?According to the National Sport Policy (2002), "Because of the known health, social and economic benefits which can be derived from participating in sport, it can be deemed as important as any other activity or field of endeavour to the total development of the individual and the society. Regular involvement in sport and physical activity are fundamental to good health and wellness at all stages of life. Sport provides an important environment for the education and socialization of all citizens as well as valuable opportunities for personal enjoyment, social contacts and integration." .
Therefore, the availability of quality sporting facilities is critical for sport to contribute to the well-being of individuals, communities and the sporting community.
In recent years there has been the construction of football and athletics stadia, multi-sport indoor facilities, upgrades of recreational grounds, the renovation of pavilions, the installation of floodlights, the provision of recreational items such as swings, slides etc and the creation of paved walking and jogging pathways. In 2015, the national cycling centre, aquatic centre and tennis centre are to be added to the list of available facilities.
However, some of these facilities have become eyesores and are blatant examples of wastage of taxpayers' monies. The Brian Lara Stadium is already nine (9) years late to its projected opening!! A third ICC World Cup (2007, 2011 and 2015) will be staged and the facility is still not yet ready!! Walker Park is in a dilapidated state.
It is common to see many sporting and recreational facilities unused whether day and or night by the general public. The challenge is getting the general public to use the facilities frequently and in great numbers. How can this be achieved? There may not be a one size fit all answer. For instance, urban lifestyles may be different from rural areas and as such the approach taken would have to be different.
Sport New Zealand has established a national Sporting Facilities Framework to get the best value from its sporting facilities. In England, the Department for Culture, Media and Sport have partnered with Sport England identifying five (5) areas toward creating a sporting habit for life as part of its youth sport strategy. These include: competitive sport in schools; improving links between schools and community sports clubs; working with the sport's governing bodies focusing on youth; investing in facilities and working with communities and the voluntary sector.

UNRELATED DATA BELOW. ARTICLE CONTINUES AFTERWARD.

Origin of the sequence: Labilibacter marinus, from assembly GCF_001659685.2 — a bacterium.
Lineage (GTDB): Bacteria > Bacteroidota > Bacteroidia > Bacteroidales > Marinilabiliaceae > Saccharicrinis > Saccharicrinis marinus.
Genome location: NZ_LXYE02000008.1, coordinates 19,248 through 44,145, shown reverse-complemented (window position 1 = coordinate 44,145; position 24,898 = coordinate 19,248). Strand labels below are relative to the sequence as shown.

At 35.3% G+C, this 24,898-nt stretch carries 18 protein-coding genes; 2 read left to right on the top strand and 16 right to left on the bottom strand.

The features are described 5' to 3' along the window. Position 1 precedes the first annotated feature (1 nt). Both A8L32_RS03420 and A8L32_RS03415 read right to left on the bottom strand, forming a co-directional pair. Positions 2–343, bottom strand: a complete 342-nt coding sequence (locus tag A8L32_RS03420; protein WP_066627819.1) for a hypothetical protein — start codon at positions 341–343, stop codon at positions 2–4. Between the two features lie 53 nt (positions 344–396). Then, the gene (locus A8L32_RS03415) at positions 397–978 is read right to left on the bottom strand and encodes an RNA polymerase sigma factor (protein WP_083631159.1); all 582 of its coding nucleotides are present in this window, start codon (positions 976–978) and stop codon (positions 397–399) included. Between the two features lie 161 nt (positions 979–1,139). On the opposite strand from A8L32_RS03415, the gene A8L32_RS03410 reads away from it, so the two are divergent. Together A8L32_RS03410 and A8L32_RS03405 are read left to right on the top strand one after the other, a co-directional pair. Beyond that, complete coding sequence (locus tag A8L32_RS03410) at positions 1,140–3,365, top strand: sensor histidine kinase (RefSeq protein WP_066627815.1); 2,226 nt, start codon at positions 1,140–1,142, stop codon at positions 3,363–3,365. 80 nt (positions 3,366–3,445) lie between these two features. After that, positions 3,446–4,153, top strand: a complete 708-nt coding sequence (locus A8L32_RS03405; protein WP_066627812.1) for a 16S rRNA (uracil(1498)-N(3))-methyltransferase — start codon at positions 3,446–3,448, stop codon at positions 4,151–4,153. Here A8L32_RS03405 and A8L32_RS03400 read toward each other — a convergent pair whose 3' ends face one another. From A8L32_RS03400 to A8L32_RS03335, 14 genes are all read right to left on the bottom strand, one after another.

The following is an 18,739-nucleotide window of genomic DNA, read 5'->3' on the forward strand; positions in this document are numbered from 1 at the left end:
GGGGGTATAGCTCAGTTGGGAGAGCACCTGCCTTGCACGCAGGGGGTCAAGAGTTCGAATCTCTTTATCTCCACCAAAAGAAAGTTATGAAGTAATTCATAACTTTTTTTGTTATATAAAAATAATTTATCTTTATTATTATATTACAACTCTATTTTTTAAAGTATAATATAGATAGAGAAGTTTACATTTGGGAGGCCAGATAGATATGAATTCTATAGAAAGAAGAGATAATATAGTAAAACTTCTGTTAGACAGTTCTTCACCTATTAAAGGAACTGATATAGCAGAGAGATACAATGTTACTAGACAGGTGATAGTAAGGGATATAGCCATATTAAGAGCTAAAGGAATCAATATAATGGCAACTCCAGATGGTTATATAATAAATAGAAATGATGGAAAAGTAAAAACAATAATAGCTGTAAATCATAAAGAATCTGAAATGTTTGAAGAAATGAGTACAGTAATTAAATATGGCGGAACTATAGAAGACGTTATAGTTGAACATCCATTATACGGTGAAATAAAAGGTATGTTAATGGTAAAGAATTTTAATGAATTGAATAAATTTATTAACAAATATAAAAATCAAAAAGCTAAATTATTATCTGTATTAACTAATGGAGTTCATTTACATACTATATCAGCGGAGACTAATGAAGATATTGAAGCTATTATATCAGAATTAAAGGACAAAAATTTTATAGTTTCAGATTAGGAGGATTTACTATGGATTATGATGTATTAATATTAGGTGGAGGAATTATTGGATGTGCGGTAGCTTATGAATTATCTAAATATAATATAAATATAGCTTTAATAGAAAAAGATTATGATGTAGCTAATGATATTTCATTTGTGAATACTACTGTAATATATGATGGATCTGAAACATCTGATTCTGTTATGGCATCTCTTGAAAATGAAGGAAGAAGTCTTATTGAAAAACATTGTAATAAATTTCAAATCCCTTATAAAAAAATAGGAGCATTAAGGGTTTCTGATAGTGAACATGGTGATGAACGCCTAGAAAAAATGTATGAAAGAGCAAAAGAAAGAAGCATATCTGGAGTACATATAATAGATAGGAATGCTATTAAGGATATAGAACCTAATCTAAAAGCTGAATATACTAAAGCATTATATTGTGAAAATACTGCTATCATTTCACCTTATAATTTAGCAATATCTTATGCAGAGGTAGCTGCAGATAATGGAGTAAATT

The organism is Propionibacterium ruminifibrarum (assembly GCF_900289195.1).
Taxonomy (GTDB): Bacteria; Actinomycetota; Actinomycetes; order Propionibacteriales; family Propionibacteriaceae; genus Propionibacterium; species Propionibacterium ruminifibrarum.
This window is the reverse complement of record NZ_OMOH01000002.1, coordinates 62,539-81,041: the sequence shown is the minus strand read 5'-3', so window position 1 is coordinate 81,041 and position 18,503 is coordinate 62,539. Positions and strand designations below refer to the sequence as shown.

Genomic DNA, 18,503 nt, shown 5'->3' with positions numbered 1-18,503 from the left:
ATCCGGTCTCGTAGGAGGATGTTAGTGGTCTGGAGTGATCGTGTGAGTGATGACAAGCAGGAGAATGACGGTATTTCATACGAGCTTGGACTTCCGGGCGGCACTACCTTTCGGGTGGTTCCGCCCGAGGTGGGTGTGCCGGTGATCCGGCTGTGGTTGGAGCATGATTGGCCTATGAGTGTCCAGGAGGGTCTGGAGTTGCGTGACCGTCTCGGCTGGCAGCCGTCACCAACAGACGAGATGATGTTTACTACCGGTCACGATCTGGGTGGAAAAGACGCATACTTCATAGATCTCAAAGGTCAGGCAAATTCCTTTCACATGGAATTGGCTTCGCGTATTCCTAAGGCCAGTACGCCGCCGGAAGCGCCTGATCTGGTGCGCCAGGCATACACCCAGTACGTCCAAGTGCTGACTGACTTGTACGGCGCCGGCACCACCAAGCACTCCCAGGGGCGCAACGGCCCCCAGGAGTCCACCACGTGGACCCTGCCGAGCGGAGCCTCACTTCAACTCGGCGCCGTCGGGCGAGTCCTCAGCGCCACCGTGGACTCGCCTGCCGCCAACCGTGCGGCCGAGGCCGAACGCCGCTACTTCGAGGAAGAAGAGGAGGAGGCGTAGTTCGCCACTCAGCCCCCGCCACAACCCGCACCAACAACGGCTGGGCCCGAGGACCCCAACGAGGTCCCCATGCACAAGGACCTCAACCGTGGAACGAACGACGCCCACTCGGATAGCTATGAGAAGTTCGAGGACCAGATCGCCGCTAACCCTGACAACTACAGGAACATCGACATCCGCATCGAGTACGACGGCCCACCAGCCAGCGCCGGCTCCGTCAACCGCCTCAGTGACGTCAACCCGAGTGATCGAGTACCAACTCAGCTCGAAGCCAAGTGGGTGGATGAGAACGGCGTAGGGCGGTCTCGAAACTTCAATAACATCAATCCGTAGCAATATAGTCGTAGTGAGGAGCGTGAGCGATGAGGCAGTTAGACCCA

In T&T, lessons can be learnt from the approaches undertaken in England and New Zealand. Firstly, there must be a strategic plan with an efficiently functioning management system. Such a system would include all the major stakeholders' such as the Ministry of Sport, SPORTT, Ministries of Local Government, Community Development, Gender and Youth and Education; National Sporting Associations and community representatives. This integrative framework should provide critical information about various communities based on age, gender, religion, persons with physical disabilities, number of schools and usage of facilities and type of existing sporting activities.
Secondly, it has to be sociologically understood that the provision of sporting facilities will not automatically result in their use. And in some instances if the facilities are used it may not be for the intended purpose. This was the case during the NAR regime (1986-91) when basketball courts were laid in several communities. In central Trinidad many of the courts were used to play windball cricket or small goal. In other words it is important to have discussions with the communities. Not only is it important to listen to the voice of the people but it also empowers them in making decisions that will affect them.
Thirdly, the information would allow for effective planning and implementation. For instance, differentiating between new and existing users of sporting facilities is important.
The key is to expand the amount of new users. Furthermore, the various factors (religious, gender, age, disabilities etc) that influence directly or indirectly participation in physical activities will have to be determined.
Such an understanding will allow for developing new strategies from time to time to keep people actively involved. As such fun and enjoyment has to be an integral part of the marketing strategy of the various measures. Fourthly, from a monitoring perspective it is important that baseline data is updated with new data over time so as to measure trends such as dropout rates and when these take place. Furthermore, the data collected will help in assessing desired outcomes as well as determining the steps to be taken to improve all programmes.
Every effort should be made to ensure that the sporting facilities that are available are put to effective use to justify the economic and social expenditure.
A strategic approach offers greater possibilities of measured success than the hope that people will naturally use the sporting facilities if they are made available.